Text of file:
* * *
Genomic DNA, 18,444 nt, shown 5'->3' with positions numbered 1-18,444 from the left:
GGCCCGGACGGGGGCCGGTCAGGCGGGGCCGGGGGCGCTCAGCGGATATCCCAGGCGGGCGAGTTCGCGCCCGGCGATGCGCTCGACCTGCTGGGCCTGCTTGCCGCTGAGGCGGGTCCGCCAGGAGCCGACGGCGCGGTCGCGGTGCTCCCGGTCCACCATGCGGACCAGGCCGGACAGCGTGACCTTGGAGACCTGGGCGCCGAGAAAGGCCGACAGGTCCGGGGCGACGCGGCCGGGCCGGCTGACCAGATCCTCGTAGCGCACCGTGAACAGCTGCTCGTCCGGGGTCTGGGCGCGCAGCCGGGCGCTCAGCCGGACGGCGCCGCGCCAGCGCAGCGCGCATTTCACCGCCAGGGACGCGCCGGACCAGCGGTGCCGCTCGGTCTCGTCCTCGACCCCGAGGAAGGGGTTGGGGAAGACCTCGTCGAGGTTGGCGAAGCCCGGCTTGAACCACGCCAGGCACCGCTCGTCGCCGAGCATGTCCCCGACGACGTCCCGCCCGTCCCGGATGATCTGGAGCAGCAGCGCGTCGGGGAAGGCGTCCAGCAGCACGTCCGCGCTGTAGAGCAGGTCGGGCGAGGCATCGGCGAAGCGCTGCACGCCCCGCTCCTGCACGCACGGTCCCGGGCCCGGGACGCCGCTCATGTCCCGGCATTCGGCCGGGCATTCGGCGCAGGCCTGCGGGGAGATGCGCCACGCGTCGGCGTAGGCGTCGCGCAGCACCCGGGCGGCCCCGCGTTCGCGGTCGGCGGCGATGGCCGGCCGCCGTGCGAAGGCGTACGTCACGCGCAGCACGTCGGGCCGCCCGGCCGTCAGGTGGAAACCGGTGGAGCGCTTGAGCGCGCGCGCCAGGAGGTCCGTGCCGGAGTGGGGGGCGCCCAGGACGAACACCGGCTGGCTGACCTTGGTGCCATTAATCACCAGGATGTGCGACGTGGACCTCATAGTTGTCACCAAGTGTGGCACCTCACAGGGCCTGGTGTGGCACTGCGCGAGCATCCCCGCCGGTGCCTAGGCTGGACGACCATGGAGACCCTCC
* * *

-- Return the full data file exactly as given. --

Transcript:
Genomic DNA, 18,444 nt, shown 5'->3' with positions numbered 1-18,444 from the left:
GGCCCGGACGGGGGCCGGTCAGGCGGGGCCGGGGGCGCTCAGCGGATATCCCAGGCGGGCGAGTTCGCGCCCGGCGATGCGCTCGACCTGCTGGGCCTGCTTGCCGCTGAGGCGGGTCCGCCAGGAGCCGACGGCGCGGTCGCGGTGCTCCCGGTCCACCATGCGGACCAGGCCGGACAGCGTGACCTTGGAGACCTGGGCGCCGAGAAAGGCCGACAGGTCCGGGGCGACGCGGCCGGGCCGGCTGACCAGATCCTCGTAGCGCACCGTGAACAGCTGCTCGTCCGGGGTCTGGGCGCGCAGCCGGGCGCTCAGCCGGACGGCGCCGCGCCAGCGCAGCGCGCATTTCACCGCCAGGGACGCGCCGGACCAGCGGTGCCGCTCGGTCTCGTCCTCGACCCCGAGGAAGGGGTTGGGGAAGACCTCGTCGAGGTTGGCGAAGCCCGGCTTGAACCACGCCAGGCACCGCTCGTCGCCGAGCATGTCCCCGACGACGTCCCGCCCGTCCCGGATGATCTGGAGCAGCAGCGCGTCGGGGAAGGCGTCCAGCAGCACGTCCGCGCTGTAGAGCAGGTCGGGCGAGGCATCGGCGAAGCGCTGCACGCCCCGCTCCTGCACGCACGGTCCCGGGCCCGGGACGCCGCTCATGTCCCGGCATTCGGCCGGGCATTCGGCGCAGGCCTGCGGGGAGATGCGCCACGCGTCGGCGTAGGCGTCGCGCAGCACCCGGGCGGCCCCGCGTTCGCGGTCGGCGGCGATGGCCGGCCGCCGTGCGAAGGCGTACGTCACGCGCAGCACGTCGGGCCGCCCGGCCGTCAGGTGGAAACCGGTGGAGCGCTTGAGCGCGCGCGCCAGGAGGTCCGTGCCGGAGTGGGGGGCGCCCAGGACGAACACCGGCTGGCTGACCTTGGTGCCATTAATCACCAGGATGTGCGACGTGGACCTCATAGTTGTCACCAAGTGTGGCACCTCACAGGGCCTGGTGTGGCACTGCGCGAGCATCCCCGCCGGTGCCTAGGCTGGACGACCATGGAGACCCTCC